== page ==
Our property experts have provided some information and answers here to some frequently asked questions regularly raised by our clients about Help to Buy.

Are there any restrictions on the properties that I can purchase?

All Help to Buy equity loan homes are on new build developments where the Homes and Communities Agency has a registration agreement with the house builder. You can only purchase from these house builders. The maximum purchase price is dependent on the area of the UK where you are buying. A list of the areas are as follows with capped prices on properties in those areas:

North East: £186,100
North West: £224,400
Yorkshire and the Humber: £228,100
East Midlands: £261,900
West Midlands: £255,600
East of England: £407,400
London: £600,000
South East: £437,600
South West: £349,000

Can I extend or alter the property?

Not without permission. Because Help to Buy is designed to help people move on to, or up the housing ladder, you should consider repaying part or all of the Homes and Communities Agency’s contribution before making plans for improvements or alterations. This is because the agency is seeking to help future aspiring buyers and may use the proceeds of these repayments to make more assistance available. Therefore, consent will not usually be granted for significant home improvements. The Post Sales Help to Buy Agent will act reasonably in considering any application and will review cases of hardship if, for example, property modifications are required for a disability.

When your property is sold in the future, if improvements have been made with the approval of the Post Sales Help to Buy Agent, these will be ignored when your property is valued to work out how much should be repaid to the agency.

Can I own a Help to Buy home and buy a second home?

No. If you can afford to purchase another home you will have to repay the Help to Buy equity loan.

The property purchased must be your only residence. Help to Buy is not available to assist buy-to-let investors, or those who will own any other property than their Help to Buy property after completing their purchase.

You cannot rent out your existing home and buy a second home through Help to Buy.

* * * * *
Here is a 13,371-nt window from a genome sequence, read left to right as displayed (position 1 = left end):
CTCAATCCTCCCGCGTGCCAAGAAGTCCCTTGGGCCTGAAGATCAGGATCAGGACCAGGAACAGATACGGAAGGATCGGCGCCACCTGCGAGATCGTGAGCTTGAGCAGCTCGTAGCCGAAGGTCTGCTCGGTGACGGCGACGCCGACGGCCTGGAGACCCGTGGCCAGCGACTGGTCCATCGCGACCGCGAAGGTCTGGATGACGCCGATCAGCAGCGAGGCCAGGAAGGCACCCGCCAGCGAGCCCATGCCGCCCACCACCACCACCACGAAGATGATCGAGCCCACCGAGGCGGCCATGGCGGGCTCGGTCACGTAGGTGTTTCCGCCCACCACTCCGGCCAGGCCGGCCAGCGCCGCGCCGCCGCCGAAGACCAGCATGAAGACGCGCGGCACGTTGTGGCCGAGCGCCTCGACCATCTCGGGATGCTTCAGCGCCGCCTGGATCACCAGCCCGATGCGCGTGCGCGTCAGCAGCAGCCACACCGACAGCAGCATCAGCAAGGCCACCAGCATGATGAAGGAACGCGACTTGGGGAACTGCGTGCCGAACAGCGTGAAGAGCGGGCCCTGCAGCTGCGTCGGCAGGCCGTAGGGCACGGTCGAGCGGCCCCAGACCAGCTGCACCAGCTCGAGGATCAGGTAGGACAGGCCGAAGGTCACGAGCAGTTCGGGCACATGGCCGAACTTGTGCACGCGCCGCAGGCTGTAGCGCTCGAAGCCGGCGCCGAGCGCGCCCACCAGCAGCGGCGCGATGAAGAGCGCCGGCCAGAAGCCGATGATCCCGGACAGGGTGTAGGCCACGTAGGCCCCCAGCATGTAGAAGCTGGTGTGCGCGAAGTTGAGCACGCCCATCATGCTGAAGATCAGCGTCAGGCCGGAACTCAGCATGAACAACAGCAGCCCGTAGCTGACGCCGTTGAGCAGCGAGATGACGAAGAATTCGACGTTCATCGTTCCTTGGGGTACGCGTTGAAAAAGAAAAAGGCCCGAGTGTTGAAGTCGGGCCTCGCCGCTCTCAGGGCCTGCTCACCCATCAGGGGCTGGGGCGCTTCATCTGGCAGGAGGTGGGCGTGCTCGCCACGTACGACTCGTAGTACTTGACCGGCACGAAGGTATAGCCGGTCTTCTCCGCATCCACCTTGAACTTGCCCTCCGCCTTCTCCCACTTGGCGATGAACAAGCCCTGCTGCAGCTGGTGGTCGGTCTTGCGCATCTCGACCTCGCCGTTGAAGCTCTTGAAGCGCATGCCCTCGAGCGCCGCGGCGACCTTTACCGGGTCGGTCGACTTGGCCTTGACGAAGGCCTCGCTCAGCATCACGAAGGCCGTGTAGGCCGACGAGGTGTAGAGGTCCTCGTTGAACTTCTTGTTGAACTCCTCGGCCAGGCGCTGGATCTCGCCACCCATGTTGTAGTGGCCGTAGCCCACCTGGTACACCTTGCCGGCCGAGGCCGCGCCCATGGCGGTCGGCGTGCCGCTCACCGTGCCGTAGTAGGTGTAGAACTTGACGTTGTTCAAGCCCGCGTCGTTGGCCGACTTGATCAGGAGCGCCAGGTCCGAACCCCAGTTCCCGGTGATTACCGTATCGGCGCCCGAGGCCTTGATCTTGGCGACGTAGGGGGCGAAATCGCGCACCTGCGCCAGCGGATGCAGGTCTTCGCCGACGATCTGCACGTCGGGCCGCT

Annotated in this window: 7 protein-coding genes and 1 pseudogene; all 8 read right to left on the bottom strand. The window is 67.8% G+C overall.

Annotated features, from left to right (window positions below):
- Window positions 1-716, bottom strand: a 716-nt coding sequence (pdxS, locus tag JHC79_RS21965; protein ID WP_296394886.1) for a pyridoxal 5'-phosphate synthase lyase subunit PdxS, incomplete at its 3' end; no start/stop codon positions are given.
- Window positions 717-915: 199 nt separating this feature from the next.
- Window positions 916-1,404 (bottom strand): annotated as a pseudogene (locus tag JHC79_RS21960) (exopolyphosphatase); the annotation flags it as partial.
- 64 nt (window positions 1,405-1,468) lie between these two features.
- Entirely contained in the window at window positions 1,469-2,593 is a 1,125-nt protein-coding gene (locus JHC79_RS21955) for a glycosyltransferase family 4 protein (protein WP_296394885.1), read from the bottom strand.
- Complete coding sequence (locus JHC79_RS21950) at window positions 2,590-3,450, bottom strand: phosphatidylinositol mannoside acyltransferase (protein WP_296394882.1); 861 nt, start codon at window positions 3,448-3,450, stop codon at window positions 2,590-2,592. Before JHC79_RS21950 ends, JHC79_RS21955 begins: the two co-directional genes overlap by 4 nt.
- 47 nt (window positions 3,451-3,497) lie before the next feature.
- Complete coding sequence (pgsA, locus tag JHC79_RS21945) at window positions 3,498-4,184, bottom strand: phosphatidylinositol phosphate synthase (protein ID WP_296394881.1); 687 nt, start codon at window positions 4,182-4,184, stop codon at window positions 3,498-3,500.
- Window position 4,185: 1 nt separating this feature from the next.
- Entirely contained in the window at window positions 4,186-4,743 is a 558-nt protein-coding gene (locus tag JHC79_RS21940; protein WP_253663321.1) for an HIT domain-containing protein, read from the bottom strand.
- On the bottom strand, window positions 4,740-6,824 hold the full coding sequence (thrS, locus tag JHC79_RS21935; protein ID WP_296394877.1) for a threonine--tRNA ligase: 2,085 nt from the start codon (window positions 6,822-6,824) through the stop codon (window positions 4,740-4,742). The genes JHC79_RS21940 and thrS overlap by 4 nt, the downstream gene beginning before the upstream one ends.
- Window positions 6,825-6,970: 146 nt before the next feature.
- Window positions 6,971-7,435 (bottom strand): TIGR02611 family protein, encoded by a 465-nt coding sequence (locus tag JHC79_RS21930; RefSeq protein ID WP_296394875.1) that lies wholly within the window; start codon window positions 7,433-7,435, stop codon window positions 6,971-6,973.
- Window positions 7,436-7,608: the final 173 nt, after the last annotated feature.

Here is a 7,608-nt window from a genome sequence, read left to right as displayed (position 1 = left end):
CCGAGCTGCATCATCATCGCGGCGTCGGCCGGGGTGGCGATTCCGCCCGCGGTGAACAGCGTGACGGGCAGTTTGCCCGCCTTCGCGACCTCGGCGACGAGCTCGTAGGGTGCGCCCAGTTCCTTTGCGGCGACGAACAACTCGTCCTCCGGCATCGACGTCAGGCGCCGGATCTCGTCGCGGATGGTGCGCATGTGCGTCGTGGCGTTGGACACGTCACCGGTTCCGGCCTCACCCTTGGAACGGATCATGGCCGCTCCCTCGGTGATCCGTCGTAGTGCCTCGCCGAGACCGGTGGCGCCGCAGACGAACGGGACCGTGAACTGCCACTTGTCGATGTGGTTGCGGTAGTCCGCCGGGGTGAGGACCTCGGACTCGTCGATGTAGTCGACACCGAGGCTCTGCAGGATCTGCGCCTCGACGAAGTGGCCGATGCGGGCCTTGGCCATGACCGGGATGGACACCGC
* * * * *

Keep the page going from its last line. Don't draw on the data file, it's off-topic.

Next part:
Applicants who make fraudulent claims for Help to Buy assistance will be liable to criminal prosecution. Fraudulent claims will always require immediate repayment of the equity loan.

Can I own other homes and buy a Help To Buy home?

No. Help to Buy is designed to assist you to move on to, or up the housing ladder and must be your only residence. This means you will be expected to sell your current home if moving up the ladder. The disposal of your current home will be verified by your solicitor/conveyancer before you can proceed to exchange contracts on your Help to Buy home.

Can I part exchange my existing home for a Help To Buy equity loan home?

No. Part exchange is not available.

For a purchase with an equity loan, will I have to pay Stamp Duty?

The government’s standard rules and procedures for Stamp Duty Land Tax (SDLT) apply to all Help To Buy purchases. SDLT is payable at the time of purchase, on the full purchase price of the home. That is, the amount paid by you (the first mortgage and any cash contribution) plus the value of the Help To Buy loan.

How long will it take before I can move in?

Because Help to Buy equity loan homes are generally on new developments (and may still be under construction), in common with most new home sales, you will normally be expected to arrange a mortgage and exchange contracts within one month of paying your reservation fee.

Your moving in date may depend on the time required to complete construction work – this will vary from scheme to scheme. Some Help to Buy applicants may need to wait for a longer period of time for a home that matches very specific needs, whereas others may buy from a development that allows you to move in earlier.

What happens if the completion of my home is delayed?

Once you have committed to buying a home (at exchange of contracts) the house builder will have agreed to build the home and keep you informed of progress. If you are unhappy about any delays in construction you must speak to the house builder. Your solicitor/conveyancer will be able to advise on the house builder’s contractual responsibilities before you agree to the sale. You should check with your house builder that the funding will be available on the date you expect to complete your purchase.

Who provides the government’s contribution for Help To Buy equity loans?

The equity loan is provided by the Homes and Communities Agency and administrated by your local Help to Buy agent. The contribution is secured by a second charge to your property title registered at the Land Registry.

With an equity loan, who pays for repairs and ongoing maintenance to my home?

You will own 100% of the property, therefore, it is your responsibility to repair and maintain your home. New homes often come with a guarantee that will cover certain defects for up to 10 years after it was built. This guarantee usually only covers defects in the house builder’s workmanship. Your solicitor/conveyancer will be able to give you more details on this.